Why unpaid work can be richly rewarding

“Avoid employing unlucky people… throw half of the pile of CVs in the bin without reading them.” – David Brent in The Office.

There are moments when you are searching for work experience that Brent’s statement seems cruelly apt; unanswered voicemails; constantly trying to prove your worth only to be rebuffed, or worse, ignored.

It’s like a messy breakup.

So is it all worth the effort? Cliché-laden it may be, but you get out of life what you put in. With the best will in the world, a fortnight spent perfecting your coffee making would be best spent working in Starbucks, not a newsroom. However, if you apply yourself correctly, experiencing first hand how the industry works is surely worth the ignored emails and rejection letters.

The process of application for placements is a lesson in itself. Ensuring that you stand out from the crowd ahead of your peers is a skill made even more important in the current economic climate.

They say first impressions count, so sending a well thought-out CV, with a confident cover letter could potentially be the beginning of your journey to paid employment. This is as good a time as ever to hone your sub-editing skills.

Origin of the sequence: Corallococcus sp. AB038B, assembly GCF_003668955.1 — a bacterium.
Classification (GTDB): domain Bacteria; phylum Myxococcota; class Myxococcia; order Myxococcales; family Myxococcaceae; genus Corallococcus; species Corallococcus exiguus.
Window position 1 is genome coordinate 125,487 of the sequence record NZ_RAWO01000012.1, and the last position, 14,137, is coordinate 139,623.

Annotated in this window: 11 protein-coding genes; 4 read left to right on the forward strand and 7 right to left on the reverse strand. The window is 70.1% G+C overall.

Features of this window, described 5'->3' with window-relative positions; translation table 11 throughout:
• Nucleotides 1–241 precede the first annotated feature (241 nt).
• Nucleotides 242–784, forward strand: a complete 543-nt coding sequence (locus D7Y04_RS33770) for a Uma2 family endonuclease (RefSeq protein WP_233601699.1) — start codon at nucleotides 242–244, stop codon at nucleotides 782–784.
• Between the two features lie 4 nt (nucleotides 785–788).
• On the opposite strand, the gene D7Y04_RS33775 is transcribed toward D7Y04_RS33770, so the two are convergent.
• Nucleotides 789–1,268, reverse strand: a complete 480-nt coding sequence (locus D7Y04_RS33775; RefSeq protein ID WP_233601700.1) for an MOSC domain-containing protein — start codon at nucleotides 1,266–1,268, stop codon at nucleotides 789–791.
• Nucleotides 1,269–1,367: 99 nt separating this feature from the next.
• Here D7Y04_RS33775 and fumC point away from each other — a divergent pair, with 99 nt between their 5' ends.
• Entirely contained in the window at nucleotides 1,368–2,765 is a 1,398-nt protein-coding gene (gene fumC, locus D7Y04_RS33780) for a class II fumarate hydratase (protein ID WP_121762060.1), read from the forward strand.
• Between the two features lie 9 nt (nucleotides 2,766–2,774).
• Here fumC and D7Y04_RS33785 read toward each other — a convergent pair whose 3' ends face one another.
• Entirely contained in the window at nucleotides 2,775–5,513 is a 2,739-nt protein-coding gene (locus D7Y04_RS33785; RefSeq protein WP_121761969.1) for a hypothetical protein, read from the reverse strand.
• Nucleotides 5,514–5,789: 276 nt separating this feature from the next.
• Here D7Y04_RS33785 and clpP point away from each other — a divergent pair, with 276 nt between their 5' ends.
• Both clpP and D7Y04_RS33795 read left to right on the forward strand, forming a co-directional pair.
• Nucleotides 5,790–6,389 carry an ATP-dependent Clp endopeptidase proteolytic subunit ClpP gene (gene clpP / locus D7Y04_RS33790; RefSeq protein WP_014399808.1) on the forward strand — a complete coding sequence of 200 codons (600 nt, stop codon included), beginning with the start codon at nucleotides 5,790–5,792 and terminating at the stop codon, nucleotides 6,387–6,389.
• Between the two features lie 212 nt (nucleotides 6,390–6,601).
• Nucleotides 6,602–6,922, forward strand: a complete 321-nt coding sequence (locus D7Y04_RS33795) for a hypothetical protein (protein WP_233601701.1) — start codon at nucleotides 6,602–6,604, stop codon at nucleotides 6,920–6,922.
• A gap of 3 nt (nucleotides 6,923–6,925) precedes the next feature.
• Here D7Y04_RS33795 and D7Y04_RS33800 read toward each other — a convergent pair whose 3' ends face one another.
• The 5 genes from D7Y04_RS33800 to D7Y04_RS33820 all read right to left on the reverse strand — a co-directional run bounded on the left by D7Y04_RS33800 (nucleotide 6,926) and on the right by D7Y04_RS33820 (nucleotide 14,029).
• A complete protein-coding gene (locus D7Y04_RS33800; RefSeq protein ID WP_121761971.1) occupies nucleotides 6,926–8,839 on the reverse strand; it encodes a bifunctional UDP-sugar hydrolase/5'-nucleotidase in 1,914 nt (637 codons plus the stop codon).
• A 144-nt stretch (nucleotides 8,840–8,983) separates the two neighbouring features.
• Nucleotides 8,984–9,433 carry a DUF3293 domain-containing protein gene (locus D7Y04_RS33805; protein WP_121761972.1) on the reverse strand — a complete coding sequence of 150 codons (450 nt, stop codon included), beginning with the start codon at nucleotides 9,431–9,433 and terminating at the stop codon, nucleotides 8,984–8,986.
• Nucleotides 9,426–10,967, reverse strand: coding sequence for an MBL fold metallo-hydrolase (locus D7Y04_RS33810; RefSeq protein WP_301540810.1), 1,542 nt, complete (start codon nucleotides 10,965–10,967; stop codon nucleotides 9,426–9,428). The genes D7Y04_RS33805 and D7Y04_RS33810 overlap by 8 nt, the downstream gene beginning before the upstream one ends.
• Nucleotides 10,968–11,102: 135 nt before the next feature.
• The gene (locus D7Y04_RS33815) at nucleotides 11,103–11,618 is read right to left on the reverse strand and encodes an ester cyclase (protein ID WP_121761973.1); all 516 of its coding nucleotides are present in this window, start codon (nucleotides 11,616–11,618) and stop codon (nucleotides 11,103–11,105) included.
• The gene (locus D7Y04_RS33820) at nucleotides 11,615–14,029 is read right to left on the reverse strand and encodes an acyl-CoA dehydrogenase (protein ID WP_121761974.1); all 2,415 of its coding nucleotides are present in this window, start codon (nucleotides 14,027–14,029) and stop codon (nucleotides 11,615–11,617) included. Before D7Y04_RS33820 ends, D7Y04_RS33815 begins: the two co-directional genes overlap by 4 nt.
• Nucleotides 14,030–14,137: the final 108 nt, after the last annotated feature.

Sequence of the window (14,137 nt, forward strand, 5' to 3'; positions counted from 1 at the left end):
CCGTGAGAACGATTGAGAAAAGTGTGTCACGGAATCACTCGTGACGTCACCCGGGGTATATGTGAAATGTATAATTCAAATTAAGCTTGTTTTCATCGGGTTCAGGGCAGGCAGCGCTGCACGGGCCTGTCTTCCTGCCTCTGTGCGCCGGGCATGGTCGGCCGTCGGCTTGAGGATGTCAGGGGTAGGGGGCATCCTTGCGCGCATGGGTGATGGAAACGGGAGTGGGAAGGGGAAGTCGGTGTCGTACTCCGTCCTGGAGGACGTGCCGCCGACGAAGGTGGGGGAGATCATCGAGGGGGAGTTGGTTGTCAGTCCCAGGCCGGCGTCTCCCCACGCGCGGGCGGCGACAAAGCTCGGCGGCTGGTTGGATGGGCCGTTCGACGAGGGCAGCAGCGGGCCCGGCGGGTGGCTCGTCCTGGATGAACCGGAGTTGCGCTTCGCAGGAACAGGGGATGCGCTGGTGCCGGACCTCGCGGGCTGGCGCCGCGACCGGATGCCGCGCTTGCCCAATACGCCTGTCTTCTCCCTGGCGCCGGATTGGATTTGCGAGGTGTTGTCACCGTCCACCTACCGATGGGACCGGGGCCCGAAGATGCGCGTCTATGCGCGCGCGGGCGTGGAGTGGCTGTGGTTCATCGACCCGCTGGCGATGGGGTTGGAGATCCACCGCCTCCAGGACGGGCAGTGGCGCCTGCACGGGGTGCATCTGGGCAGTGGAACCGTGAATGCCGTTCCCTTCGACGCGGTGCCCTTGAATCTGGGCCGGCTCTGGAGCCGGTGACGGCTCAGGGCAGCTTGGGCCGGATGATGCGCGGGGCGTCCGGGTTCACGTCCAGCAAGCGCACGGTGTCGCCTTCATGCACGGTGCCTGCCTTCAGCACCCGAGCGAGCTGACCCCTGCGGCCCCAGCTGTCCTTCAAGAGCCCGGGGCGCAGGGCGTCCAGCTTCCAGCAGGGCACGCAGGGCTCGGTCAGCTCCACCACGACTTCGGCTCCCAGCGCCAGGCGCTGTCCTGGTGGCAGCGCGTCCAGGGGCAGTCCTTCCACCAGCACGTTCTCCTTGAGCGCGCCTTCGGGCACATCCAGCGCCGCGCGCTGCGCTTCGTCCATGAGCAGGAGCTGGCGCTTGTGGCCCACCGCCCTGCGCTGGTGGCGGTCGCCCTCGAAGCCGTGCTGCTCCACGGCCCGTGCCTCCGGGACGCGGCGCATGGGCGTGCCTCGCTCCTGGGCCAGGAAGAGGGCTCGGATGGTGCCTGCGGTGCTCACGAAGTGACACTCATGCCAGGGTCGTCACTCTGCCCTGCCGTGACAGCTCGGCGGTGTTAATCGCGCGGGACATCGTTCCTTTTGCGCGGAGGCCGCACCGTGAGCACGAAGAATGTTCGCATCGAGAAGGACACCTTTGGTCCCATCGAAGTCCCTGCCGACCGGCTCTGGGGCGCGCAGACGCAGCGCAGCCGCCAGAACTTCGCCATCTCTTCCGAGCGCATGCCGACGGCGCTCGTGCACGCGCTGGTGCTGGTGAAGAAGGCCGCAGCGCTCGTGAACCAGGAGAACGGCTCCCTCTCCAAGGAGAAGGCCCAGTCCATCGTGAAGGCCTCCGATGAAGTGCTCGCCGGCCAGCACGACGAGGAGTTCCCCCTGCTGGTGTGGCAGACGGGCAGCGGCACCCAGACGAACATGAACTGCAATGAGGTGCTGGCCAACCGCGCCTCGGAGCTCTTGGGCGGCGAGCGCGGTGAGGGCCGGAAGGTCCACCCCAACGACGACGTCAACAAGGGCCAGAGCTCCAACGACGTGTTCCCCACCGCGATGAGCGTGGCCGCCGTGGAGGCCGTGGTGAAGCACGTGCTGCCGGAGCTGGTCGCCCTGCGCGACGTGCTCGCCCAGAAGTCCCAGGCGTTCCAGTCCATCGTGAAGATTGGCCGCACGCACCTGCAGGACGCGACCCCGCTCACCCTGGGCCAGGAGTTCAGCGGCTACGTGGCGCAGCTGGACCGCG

A spelling mistake on an application is the equivalent to a ketchup stain on your shirt – neither screams professionalism.

For some of us, the JMU Journalism website is, in essence, the world of work. There are deadlines to be met, meetings to be had and a feeling of responsibility that is above and beyond the call of coursework, but replication can only stretch so far.

Dressing like a civilised member of society, for example, isn’t necessarily a requirement for working on the site, whereas turning up to a placement in a professional office with half of your underpants on show, nursing a not-so-well disguised hangover would see you back to university with your tail between your legs.

It may be disheartening, getting shot down for a job that you feel you would excel in, especially knowing that you would be willing to do it for free, but it’s clear that in the world of work, the sacrifices that you feel that you are making pale into insignificance when you stop to think about the potential reward.

After all, some of the Journalism graduates last year got paid jobs as a direct result of their work experience.

The hunt for work experience isn’t easy but it may just lead you up to a ‘higher ground’.

About Jonathan Birchall, Class of 2011